Tuesday, June 28, 2011

Dan Hanley with Opera Colorado

It's a beautiful morning in Denver, Colorado. I'm at me desk thinking about the day and also thinking of the reception I attended the other night. The event was a birthday celebration for a well-known catering guru in the community and I was thrilled to have been invited.

When I arrived I surveyed the space, an art gallery, and began to think of my plan to connect with others attending the party. As much as I was there to celebrate the birthday of a peer, I also wanted to take advantage of meeting people and introducing Opera Colorado to folks who might not know much about us.

I should add here that I love events like this. I love business, social, professional events where I have the opportunity to engage with my peers and introduce the world of opera to those who may not know about it. Many times events like this are called Business After Hours and I try to make at least one a week.

The key to attending these events, and the reason I try to attend them, is to, as Rupaul would say, work it. If you decide to attend an event like this it's important to not just be a flower on the wall but actually meet people and talk about your non-profit. We get into dangerous territory when assumptions are made that everyone in a given room already knows all there is to know about your non-profit. Opportunities like this are the key ingredient to "social" media: actually meeting face to face with other human beings.

I realize that this might be uncomfortable for smoe. In a world where we communicate with thousands of people via Facebook and Twitter, it can become different to actually converse, to talk about your non-profit's mission with somenoe who might actually want to support you. Yet this is all vital. I love facebook. I love Twitter. Nothing excites me more, though, than seeing a room filled with people who may or may not know about Opera Colorado and who may or may not even enjoy opera. The conversations I have are thrilling and no matter what type of social engagement I am attending, if I extend my hand to as many people as possible and simply say "I'm Dan Hanley with Opera Colorado", the magic of fundraising continues!

Try it! If you have been in fundraising for years, try it. If you are quite new to fundraising, try it.

No matter where you live, there are organizations that have some type of monthly or quarterly meeting. Check out your local Chamber of Commerce or regional non-profit agency. In the Denver area we have several opportunites to meet with peers monthly.

Attend, introduce yourself, follow-up with people you met. Then let me know all about it.

As always, thanks so much for reading my blog!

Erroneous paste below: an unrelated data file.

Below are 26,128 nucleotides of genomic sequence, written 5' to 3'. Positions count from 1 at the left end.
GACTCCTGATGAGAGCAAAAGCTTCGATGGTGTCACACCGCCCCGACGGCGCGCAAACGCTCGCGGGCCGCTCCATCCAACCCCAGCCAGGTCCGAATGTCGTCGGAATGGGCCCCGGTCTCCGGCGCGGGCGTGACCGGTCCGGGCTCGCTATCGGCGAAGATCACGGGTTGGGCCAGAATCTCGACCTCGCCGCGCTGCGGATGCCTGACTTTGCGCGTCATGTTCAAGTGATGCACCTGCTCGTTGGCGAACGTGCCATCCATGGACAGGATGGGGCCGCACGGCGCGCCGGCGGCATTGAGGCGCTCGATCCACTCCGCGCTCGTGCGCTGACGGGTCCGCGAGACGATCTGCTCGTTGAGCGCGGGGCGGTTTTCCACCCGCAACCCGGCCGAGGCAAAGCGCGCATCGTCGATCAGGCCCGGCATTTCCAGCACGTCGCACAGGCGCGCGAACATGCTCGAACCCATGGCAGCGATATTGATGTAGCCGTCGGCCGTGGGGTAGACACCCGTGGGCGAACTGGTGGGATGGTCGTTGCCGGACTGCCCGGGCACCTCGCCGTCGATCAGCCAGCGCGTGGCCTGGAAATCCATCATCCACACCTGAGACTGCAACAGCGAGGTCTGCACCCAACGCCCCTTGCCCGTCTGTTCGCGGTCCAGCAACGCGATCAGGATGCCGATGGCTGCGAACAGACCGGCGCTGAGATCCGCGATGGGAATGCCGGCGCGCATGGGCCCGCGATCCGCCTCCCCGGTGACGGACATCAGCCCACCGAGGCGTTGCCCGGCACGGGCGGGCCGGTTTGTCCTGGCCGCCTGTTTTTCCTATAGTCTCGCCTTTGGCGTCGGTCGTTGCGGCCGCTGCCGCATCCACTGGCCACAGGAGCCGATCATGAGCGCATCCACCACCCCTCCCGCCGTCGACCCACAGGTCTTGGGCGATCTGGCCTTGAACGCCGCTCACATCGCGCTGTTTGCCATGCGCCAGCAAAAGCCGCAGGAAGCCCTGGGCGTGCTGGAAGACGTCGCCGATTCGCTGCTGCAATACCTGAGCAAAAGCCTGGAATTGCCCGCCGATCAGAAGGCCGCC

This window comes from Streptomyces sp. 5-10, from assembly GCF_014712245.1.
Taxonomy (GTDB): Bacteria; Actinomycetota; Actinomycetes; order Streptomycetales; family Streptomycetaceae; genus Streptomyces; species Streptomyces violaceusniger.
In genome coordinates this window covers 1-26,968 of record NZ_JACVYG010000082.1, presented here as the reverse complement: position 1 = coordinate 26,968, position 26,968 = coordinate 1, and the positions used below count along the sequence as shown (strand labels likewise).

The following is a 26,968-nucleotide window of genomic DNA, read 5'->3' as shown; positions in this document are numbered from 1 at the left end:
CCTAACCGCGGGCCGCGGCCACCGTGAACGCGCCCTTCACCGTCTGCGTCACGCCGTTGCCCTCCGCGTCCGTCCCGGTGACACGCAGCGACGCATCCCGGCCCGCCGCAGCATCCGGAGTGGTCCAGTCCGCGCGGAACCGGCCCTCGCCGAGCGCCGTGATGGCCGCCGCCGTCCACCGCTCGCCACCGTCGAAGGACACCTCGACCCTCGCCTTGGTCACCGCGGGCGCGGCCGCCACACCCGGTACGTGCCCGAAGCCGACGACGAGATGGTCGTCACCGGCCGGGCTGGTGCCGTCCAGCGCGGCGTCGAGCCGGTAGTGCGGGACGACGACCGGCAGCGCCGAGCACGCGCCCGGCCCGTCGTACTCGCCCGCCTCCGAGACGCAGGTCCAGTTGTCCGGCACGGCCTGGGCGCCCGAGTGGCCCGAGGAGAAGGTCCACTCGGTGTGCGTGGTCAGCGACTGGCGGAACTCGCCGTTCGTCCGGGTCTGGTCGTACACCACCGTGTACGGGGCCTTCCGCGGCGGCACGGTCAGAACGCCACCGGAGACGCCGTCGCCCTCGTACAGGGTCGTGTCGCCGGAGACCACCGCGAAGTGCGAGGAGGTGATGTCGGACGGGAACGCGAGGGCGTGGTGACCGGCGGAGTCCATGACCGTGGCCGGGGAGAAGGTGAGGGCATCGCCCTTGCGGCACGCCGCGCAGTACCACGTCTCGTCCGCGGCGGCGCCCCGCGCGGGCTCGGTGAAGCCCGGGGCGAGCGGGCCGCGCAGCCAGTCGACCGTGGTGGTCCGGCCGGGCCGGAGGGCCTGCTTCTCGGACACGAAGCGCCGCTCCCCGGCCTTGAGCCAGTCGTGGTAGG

Saturday, June 11, 2011

Changing the world

I am in the second week of my vacation and am having an incredible time. A lot of beach time, time with friends and family, long walks with my husband, and amazing vegan food.

I have also had a lot of time to think about how I can be a voice for the voiceless and how I can help make the world a better place by fundraising. My day job, as many of you know, is to fundraise for Opera Colorado, one of the best opera companies in the country. I feel so grateful to be able to do what I do as I believe keeping the arts (and opera) alive in our communities is so pertinent in keeping a vibrant community.

For those of you reading this blog who are fundraisers (and I know there are a lot of you!), you must know how important your work is in changing the world. We all work for so many amazing organizations that on a daily basis the world is a better place because of all the work our groups do.

Although this blog, Fundraising for Free!, is all about sharing fundraising ideas that work for me, the bigger picture is to help others making positive change in the world.

So back to that for a minute. My tip for this post goes back to you and your relationship with your donors. Make sure they know how important the mission of your group is to you, and why you think your group changes the world for the better. The more they know about this the closer your relationship will be.

Back to my vacation. Thanks to all of you for your amazing support. I'd also like to do a shout out to one of my readers, Jasmine, who has a Smoothie King shop in Port Orange, FL and invited us in. We loved it there and she made us feel right at home. Stop in if you're ever in the area!

Wednesday, June 1, 2011

Vacation time!

I have heard this many times from fundraising professionals: "I have so many vacation days saved I have no idea how to use them."

And every time I hear that my mind goes to the same thought:


Yes, many of our peers work, work, work. They completely rock at their job, they are stellar fundraisers, they make the world a better place for all, their eyes are always on the prize, etc. And, they have a challenge relaxing or taking a vacation. One of my core beliefs is that I cannot care for the world if I am not taking care of myself first.

So tomorrow, my husband and I are headed to Port Orange, Florida to visit my mother-in-law. And we're driving! From Denver! I am so excited I can barely stand it! Vacation to me is always some type of road trip, a new adventure (this time we are going to the National Civil Rights Museum in Memphis), trying vegan food where you think there would never be vegan food, visiting friends and family, and (number one) the beach!